DuPree, who joined USA Today 23 years ago after working at the Wall Street Journal and the Washington Post, said he might try teaching or screenwriting. "Movies have always been my first love," he told Journal-isms. He said the buyouts leave the newspaper's NBA editor, Oscar Dixon, with no writers, as Greg Boeck is also taking the buyout. "That's the bed they made," DuPree said. "I'm sure they'll come up with something that works for them. But it has to be a blow. If you lose an entire desk in the middle of the season, it's got to hurt.

    "But one thing I've learned from sports is everyone's replaceable," he said.

    Paulson, the USA Today editor, was not available for comment, and no list of those taking the buyout has been released. However, the Society for News Design reported on Thursday that J. Ford Huffman, deputy managing editor of design, one of the paper's original architects and a 25-year veteran, accepted the buyout offer. He is a past national director of the National Lesbian and Gay Journalists Association.
  2. SockPuppet

    SockPuppet Active Member

    1. It doesn't matter how good we appear, how popular we are with readers on Internet visitors.
    2. Gannett is unhappy that the profit margin is slipping from the mid-20 percents to the low 20 percents.

    Fuckabuncha a-hole, dead-body-lickin', bonus-enjoying, head-up-their-asses, bottom-line-worshipin' newspaper executives.
  3. Ace

    Ace Well-Known Member

    If USA Today stopped covering the NBA, would anybody notice?
  4. fishwrapper

    fishwrapper Active Member

    What are we going to do the next time LeBron James is hurt?
    I mean, I don't know where I can go to get six inches contained to the cover with one quote from an agent.
  5. seattleslot

    seattleslot New Member

    This is troubling. USA Today was one of the few newspapers whose circulation was UP in the last set of numbers. And these are some good people. I don't think anyone should make light of the fact this happened. Imagine if it was you. It probably should be, given the lack of intelligence of that last post. It's called tight writing. Get to know it, serve readers better and maybe you'll get out of your night desk job at the Kalamazoo Times.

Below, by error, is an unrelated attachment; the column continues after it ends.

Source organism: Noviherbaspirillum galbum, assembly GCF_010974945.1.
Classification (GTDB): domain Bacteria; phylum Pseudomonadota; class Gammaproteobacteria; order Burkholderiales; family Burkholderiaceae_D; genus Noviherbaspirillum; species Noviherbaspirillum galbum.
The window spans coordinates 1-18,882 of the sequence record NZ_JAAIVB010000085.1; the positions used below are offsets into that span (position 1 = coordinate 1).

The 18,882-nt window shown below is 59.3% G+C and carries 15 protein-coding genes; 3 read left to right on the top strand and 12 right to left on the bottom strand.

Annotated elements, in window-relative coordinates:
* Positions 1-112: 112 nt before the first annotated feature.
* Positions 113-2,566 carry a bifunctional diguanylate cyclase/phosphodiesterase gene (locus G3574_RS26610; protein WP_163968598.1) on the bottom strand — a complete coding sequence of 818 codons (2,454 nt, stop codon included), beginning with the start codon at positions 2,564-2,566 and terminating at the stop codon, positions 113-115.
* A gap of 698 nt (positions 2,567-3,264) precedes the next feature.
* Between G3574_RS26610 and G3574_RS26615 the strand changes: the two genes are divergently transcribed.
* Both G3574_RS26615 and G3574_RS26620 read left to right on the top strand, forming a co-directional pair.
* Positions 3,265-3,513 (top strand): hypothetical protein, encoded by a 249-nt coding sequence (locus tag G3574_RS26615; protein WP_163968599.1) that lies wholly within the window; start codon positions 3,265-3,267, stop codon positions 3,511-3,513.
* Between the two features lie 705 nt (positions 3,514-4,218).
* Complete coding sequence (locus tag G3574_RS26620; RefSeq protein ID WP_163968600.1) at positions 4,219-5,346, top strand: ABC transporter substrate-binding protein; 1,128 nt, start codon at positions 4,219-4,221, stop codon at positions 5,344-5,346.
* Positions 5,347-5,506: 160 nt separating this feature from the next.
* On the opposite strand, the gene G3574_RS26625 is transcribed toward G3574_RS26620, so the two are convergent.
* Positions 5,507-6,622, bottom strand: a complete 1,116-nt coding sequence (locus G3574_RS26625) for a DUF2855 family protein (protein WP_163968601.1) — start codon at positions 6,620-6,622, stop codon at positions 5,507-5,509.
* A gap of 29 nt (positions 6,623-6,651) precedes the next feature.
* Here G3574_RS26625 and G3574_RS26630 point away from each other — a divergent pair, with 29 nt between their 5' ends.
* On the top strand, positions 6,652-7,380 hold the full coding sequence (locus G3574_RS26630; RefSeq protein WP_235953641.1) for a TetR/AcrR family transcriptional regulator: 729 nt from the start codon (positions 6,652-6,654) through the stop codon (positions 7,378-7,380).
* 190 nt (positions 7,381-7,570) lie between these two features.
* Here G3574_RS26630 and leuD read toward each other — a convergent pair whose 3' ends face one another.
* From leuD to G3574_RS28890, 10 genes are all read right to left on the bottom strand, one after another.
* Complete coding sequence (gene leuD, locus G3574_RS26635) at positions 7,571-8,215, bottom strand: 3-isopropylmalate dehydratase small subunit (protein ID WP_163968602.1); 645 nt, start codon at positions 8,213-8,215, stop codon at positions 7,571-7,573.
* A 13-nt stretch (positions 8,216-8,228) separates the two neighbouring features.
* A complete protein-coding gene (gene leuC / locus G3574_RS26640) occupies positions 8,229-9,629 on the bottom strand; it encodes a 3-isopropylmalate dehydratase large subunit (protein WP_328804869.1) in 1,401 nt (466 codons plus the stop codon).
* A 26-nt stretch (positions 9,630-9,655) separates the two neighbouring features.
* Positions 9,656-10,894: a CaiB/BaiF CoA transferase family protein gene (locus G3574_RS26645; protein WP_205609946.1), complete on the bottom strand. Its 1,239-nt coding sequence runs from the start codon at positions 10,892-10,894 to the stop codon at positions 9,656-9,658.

6. Ace

    Ace Well-Known Member

    These are four people who freely took a voluntary buyout, according to the item, at least. So pardon me if I don't feel too sorry for them.

    As for how stupid the newspaper industry is. ... Well, if I didn't make fun of it, I'd be in the nuthouse.
  7. fishwrapper

    fishwrapper Active Member

    Easy. First off. It was voluntary.
    Secondly. You assume I work for Kalamazoo Times. That's my destination paper.

    Now, six inches with one quote from an agent serves no one other than being on the record. That's not tight writing. It's like going to a restaurant that serves only appetizers.
    USA Today has an audience. It's just not the same one everyday.
  8. Frank_Ridgeway

    Frank_Ridgeway Well-Known Member

  9. HejiraHenry

    HejiraHenry Well-Known Member

    Roscoe, David and Chuck have my greatest respect. I wish all three of them well.
  10. TwoGloves

    TwoGloves Active Member

    Actually, it's the Kalamazoo Gazette. You'd better get to know the name of the paper before you hire in.
  11. SF_Express

    SF_Express Active Member

    This is a pretty incredible story.
  12. Ace

    Ace Well-Known Member

    Why is it incredible?

    Hardly seems out of the ordinary.